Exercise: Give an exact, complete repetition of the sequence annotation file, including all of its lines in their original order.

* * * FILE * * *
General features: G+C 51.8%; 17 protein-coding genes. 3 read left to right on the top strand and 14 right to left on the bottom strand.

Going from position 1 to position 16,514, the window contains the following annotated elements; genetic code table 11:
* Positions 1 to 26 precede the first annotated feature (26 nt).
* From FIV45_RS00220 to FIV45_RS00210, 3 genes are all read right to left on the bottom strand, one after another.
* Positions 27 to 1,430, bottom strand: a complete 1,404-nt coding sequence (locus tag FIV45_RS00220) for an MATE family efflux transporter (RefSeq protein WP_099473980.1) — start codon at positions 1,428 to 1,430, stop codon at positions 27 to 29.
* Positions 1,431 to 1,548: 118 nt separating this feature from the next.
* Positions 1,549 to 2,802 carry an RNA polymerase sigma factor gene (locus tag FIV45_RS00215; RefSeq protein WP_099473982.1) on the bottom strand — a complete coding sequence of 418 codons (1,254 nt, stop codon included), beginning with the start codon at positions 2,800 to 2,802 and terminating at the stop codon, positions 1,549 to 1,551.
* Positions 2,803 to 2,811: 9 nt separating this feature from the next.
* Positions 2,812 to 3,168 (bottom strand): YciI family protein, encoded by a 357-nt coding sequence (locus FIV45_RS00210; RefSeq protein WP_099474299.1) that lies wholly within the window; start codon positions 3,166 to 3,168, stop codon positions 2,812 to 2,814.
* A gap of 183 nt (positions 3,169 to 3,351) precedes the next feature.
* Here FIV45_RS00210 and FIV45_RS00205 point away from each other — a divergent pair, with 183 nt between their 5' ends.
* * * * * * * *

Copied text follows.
General features: G+C 51.8%; 17 protein-coding genes. 3 read left to right on the top strand and 14 right to left on the bottom strand.

Going from position 1 to position 16,514, the window contains the following annotated elements; genetic code table 11:
* Positions 1 to 26 precede the first annotated feature (26 nt).
* From FIV45_RS00220 to FIV45_RS00210, 3 genes are all read right to left on the bottom strand, one after another.
* Positions 27 to 1,430, bottom strand: a complete 1,404-nt coding sequence (locus tag FIV45_RS00220) for an MATE family efflux transporter (RefSeq protein WP_099473980.1) — start codon at positions 1,428 to 1,430, stop codon at positions 27 to 29.
* Positions 1,431 to 1,548: 118 nt separating this feature from the next.
* Positions 1,549 to 2,802 carry an RNA polymerase sigma factor gene (locus tag FIV45_RS00215; RefSeq protein WP_099473982.1) on the bottom strand — a complete coding sequence of 418 codons (1,254 nt, stop codon included), beginning with the start codon at positions 2,800 to 2,802 and terminating at the stop codon, positions 1,549 to 1,551.
* Positions 2,803 to 2,811: 9 nt separating this feature from the next.
* Positions 2,812 to 3,168 (bottom strand): YciI family protein, encoded by a 357-nt coding sequence (locus FIV45_RS00210; RefSeq protein WP_099474299.1) that lies wholly within the window; start codon positions 3,166 to 3,168, stop codon positions 2,812 to 2,814.
* A gap of 183 nt (positions 3,169 to 3,351) precedes the next feature.
* Here FIV45_RS00210 and FIV45_RS00205 point away from each other — a divergent pair, with 183 nt between their 5' ends.